One of the strange effects of our increasingly mediatized surroundings is the creation of small, micro-private spaces with mobile media. Take for example the subway. Smartphones can be a source not only of personal absorption, but also a means of averting certain undesirable eye contact. “That guy’s looking at me strangely, let me pretend I’m occupied on my phone.” Similarly iPods generate a personal soundtrack for the rider, and noise-cancelling headphones even operate on the premise of their ability to tune out the world. Indeed participating and noticing our surroundings are becoming more and more optional for many as they move through public space. Warnings about the dangers of texting while driving are dangerous reminders of how much screens can remove us from what’s around us.
However, these microzones of privacy are really just illusions. When “tuning out the world,” the world most definitely does not consequently tune you out. Whatever you can see on your screen, so can anyone near you. This leads to often to situations of visual eavesdropping – catching glimpses of images or words on screens not intended for public consumption. These can be alternately embarrassing or entertaining, depending on which type of viewer you are.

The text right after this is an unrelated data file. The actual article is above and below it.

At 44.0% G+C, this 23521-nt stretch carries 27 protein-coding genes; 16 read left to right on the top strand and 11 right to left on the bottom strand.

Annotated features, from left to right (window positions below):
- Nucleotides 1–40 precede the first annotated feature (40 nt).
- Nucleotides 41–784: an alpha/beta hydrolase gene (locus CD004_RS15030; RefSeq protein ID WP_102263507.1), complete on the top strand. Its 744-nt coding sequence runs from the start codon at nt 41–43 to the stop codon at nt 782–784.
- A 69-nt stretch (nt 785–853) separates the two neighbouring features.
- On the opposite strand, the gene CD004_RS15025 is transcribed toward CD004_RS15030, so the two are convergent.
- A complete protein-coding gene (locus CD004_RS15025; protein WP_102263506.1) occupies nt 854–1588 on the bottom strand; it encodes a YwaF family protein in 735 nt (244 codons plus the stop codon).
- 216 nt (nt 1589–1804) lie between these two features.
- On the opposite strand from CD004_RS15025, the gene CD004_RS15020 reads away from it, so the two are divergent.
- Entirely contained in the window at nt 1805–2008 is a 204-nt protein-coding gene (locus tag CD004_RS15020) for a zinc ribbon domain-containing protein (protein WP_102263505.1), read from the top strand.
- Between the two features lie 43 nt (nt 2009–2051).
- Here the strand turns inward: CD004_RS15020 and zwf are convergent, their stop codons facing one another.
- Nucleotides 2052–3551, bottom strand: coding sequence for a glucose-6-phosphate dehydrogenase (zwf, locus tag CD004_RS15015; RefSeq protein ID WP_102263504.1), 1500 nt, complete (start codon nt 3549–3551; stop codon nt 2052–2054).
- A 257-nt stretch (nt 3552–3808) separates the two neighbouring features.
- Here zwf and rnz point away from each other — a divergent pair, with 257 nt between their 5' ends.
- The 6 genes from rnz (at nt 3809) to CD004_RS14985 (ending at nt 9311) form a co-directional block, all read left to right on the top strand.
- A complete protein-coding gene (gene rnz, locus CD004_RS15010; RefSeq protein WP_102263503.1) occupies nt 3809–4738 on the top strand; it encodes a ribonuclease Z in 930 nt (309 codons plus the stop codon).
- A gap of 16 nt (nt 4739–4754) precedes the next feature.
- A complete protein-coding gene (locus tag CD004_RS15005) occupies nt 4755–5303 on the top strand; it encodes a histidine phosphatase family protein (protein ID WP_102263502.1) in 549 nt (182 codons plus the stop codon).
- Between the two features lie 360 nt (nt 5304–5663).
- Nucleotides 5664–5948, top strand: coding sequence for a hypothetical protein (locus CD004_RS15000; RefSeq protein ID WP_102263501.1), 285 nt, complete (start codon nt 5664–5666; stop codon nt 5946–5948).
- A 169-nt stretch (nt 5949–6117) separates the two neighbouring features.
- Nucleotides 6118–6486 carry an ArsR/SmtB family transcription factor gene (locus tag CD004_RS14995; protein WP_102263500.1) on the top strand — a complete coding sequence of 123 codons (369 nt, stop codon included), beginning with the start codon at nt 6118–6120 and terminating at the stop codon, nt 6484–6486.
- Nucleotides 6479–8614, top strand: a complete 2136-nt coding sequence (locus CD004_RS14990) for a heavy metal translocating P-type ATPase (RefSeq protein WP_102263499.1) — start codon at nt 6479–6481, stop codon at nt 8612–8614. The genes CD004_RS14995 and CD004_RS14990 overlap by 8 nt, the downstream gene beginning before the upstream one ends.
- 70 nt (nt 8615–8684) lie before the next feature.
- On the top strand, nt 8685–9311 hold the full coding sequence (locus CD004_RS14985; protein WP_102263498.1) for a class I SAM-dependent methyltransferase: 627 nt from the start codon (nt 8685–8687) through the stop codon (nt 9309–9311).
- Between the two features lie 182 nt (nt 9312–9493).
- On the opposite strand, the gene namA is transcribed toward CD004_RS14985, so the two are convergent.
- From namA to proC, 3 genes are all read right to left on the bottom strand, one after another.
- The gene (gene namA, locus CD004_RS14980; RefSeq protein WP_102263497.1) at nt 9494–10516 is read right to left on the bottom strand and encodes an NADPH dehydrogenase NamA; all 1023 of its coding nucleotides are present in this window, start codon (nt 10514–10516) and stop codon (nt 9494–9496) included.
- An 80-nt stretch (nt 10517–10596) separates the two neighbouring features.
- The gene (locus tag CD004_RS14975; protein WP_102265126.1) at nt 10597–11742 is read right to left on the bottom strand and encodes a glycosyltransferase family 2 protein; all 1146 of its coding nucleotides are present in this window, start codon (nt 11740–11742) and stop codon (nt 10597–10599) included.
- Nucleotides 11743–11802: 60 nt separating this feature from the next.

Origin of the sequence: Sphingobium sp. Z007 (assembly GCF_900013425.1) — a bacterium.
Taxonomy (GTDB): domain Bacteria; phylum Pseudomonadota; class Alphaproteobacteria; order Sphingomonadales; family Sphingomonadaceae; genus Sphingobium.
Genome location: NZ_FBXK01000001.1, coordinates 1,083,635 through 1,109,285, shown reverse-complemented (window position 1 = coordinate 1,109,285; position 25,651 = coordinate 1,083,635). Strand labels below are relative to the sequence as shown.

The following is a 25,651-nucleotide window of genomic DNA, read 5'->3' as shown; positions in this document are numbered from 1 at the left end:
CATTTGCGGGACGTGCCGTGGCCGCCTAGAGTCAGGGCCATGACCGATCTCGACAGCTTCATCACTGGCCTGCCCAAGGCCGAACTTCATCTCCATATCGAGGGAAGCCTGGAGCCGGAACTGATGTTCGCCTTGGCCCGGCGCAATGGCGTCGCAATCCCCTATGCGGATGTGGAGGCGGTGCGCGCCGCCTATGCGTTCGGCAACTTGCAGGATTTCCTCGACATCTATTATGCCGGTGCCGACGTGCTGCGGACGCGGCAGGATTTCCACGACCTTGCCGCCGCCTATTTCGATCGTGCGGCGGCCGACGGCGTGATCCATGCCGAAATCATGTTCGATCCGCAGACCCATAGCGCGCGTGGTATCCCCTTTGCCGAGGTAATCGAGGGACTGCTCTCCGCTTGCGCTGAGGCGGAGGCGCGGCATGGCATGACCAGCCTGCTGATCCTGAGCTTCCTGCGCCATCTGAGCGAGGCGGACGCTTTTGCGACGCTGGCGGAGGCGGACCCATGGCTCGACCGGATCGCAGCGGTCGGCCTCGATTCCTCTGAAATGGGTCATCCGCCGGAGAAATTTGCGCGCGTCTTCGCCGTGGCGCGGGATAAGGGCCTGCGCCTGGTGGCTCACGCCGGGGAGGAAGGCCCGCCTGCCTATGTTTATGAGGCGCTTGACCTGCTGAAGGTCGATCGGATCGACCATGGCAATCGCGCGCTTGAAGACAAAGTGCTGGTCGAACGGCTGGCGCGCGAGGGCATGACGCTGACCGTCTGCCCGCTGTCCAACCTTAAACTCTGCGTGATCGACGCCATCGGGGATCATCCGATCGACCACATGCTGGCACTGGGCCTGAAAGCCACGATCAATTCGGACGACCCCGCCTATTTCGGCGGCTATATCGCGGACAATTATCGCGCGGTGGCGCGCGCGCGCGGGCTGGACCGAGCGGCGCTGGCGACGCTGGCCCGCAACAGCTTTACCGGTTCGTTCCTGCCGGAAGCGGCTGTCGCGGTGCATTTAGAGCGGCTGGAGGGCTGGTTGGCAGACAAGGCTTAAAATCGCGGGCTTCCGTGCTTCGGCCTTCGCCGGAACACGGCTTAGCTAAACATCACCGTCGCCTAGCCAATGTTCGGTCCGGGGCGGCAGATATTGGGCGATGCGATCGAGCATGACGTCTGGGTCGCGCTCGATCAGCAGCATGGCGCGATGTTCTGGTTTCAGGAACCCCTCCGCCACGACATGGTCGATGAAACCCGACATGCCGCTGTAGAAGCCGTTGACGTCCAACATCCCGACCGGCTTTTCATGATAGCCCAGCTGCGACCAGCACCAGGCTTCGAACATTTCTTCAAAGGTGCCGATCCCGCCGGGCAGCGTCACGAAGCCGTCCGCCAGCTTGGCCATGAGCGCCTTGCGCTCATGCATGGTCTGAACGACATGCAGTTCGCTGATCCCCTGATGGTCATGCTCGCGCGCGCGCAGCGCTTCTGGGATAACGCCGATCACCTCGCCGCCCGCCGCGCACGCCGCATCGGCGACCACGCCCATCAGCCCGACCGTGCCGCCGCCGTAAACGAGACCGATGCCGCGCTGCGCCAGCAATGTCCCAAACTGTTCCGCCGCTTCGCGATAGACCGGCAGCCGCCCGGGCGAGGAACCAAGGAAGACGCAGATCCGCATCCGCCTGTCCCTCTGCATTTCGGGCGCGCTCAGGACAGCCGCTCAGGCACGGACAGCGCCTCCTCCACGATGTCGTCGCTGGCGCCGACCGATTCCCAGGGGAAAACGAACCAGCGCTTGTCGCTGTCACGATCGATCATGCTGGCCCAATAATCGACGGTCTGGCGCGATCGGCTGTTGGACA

Once on a bus I was watching the film Swingtime, a Fred Astaire-Ginger Rogers picture that seemed harmless enough. Halfway through the picture, however, there was a minstrel scene – and not a White Christmas minstrel show in white face, but full-on Fred Astaire in black face. While I had been pleasantly absorbed into the film’s narrative space, this scene instantly took me back to my surroundings and I quickly looked behind me and decided to fast-forward through the scene (after shrinking the media player’s window). It wasn’t that people would know I had watched such a thing that caused my alarm (it was rather innocuous, and who hasn’t seen films with racially insensitive scenes?), but rather that someone would see me in the act of watching it by myself. I wouldn’t feel the same level of embarrassment as a viewer seeing the film in a theater or even discussing having watched it at home, but it was something about this in-between space that generated discomfort, the guilty feeling of doing something in private in public. It’s a curious thing, and it works both ways.
Light-emitting screens are naturally attention grabbing – our eyes divert to them almost instinctually when they pop up in our field of vision. It is for this reason that texting during a movie is terribly disruptive (and some have even recently taken this annoyance to tragic extremes). In eight years of commuting on New York subways, I’ve seen and read countless text messages to and from people sitting or standing next to me. Small glimpses into the lives of strangers that feel more intimate than an overheard cell phone conversation. If one of these texters were to glance up and catch me in the act, would I feel guilt or would rather they feel the same uneasiness I felt on the bus? Perhaps it’s both. Perhaps it’s a welcome consequence of our desire to retreat into smaller and smaller virtual worlds of microprivacy that we come back into the public realm with a certain embarrassment, like waking up after being caught napping during class.